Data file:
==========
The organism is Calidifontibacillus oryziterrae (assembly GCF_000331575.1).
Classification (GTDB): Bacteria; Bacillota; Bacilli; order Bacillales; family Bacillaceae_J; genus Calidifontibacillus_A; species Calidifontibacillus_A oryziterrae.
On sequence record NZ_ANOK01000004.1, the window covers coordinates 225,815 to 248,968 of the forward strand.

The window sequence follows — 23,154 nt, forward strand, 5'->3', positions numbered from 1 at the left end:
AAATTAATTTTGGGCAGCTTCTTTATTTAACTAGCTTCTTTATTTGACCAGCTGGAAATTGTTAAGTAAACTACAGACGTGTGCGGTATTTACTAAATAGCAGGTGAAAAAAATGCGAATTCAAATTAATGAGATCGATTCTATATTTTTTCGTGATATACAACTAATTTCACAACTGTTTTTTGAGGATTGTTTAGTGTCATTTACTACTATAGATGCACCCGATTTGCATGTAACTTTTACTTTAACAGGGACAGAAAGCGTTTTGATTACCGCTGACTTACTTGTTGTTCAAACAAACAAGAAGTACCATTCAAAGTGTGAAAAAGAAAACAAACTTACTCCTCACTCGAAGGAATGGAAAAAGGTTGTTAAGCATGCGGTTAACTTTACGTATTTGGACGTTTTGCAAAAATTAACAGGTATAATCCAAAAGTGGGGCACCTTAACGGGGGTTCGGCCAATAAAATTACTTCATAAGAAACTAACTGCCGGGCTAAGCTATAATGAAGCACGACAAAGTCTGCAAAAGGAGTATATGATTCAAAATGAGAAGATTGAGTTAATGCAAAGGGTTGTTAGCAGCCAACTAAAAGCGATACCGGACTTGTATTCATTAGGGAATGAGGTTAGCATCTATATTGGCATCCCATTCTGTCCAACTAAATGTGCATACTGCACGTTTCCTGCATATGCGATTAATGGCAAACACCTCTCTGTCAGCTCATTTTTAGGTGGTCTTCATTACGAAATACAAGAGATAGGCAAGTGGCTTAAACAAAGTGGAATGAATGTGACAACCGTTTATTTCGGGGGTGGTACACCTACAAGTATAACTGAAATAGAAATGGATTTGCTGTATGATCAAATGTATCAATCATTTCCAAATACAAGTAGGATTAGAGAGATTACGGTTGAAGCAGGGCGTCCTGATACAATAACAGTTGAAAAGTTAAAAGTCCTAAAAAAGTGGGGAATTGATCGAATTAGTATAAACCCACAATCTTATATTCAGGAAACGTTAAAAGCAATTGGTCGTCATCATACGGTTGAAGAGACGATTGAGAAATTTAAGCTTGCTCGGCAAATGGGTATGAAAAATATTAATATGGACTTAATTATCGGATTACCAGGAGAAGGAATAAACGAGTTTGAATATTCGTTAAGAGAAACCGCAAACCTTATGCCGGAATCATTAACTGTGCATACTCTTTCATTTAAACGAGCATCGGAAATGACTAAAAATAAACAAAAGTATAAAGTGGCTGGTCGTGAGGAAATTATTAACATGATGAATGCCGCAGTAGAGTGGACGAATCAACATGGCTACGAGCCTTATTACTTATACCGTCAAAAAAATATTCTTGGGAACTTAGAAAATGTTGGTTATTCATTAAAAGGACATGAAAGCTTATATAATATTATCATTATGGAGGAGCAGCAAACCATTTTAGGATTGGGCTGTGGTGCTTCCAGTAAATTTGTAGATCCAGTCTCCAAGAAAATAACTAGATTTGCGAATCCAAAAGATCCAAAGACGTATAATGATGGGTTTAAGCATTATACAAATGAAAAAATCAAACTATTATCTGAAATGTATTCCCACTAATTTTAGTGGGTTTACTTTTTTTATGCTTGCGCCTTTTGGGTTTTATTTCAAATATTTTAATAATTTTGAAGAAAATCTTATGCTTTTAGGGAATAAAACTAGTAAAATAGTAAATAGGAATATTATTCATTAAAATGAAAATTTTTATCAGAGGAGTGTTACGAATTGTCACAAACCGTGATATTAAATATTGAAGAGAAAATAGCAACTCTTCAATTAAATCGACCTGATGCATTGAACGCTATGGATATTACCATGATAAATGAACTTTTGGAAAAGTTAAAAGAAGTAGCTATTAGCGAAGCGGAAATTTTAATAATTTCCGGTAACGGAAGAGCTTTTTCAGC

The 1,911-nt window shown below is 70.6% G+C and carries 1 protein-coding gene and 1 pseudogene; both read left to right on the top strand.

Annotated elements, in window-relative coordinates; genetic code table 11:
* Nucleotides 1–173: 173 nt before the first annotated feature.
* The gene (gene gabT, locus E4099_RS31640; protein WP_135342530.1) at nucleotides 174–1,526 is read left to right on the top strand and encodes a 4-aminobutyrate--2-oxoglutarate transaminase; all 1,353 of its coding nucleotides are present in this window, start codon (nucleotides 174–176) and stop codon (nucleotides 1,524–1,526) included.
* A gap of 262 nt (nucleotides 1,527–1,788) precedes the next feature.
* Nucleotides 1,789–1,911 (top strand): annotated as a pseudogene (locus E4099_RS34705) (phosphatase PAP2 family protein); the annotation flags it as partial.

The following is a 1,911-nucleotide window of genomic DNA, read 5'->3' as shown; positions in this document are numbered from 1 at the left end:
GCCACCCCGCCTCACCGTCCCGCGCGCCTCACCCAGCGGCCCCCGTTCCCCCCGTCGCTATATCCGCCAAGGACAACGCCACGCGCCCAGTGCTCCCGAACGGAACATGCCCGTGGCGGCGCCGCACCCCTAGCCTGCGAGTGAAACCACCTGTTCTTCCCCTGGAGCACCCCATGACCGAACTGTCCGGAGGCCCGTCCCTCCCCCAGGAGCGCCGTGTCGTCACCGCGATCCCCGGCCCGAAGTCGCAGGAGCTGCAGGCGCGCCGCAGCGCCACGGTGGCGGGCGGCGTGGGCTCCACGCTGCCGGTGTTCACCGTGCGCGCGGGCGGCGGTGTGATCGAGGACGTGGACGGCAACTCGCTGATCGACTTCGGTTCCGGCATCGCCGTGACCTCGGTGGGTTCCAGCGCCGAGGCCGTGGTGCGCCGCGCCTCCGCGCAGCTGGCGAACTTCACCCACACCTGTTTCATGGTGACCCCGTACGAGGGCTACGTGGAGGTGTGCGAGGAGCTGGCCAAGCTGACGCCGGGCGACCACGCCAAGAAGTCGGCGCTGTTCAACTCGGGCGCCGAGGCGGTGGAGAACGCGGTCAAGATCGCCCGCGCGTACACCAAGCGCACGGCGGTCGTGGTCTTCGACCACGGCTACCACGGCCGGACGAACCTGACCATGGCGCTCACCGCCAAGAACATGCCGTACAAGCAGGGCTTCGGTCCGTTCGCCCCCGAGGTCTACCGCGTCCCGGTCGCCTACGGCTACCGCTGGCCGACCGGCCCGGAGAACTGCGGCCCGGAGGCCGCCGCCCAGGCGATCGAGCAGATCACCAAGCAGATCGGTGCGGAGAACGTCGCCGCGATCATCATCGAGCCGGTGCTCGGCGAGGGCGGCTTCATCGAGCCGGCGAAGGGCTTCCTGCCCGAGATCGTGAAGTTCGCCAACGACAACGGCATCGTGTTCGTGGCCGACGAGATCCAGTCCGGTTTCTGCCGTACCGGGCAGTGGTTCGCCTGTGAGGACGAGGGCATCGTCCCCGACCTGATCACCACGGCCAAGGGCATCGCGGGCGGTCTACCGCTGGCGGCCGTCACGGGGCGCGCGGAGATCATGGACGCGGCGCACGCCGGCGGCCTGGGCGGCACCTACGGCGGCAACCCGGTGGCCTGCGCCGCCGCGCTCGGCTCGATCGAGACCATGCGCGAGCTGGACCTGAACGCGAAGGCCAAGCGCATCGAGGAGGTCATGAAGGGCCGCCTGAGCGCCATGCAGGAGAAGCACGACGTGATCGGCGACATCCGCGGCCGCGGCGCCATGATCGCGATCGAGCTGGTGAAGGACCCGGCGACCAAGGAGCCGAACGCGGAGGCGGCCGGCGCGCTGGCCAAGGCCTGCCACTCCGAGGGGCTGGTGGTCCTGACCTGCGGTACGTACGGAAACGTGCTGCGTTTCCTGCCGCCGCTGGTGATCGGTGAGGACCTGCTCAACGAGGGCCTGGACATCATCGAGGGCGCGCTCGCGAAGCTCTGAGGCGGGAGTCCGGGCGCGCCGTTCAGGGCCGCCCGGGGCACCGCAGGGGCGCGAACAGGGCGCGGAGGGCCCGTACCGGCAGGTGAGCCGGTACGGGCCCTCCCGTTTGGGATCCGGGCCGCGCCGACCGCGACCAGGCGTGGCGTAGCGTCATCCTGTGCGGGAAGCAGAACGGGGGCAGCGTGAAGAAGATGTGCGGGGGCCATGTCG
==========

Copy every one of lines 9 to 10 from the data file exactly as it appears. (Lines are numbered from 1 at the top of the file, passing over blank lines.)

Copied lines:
* The gene (gene gabT, locus E4099_RS31640; protein WP_135342530.1) at nucleotides 174–1,526 is read left to right on the top strand and encodes a 4-aminobutyrate--2-oxoglutarate transaminase; all 1,353 of its coding nucleotides are present in this window, start codon (nucleotides 174–176) and stop codon (nucleotides 1,524–1,526) included.
* A gap of 262 nt (nucleotides 1,527–1,788) precedes the next feature.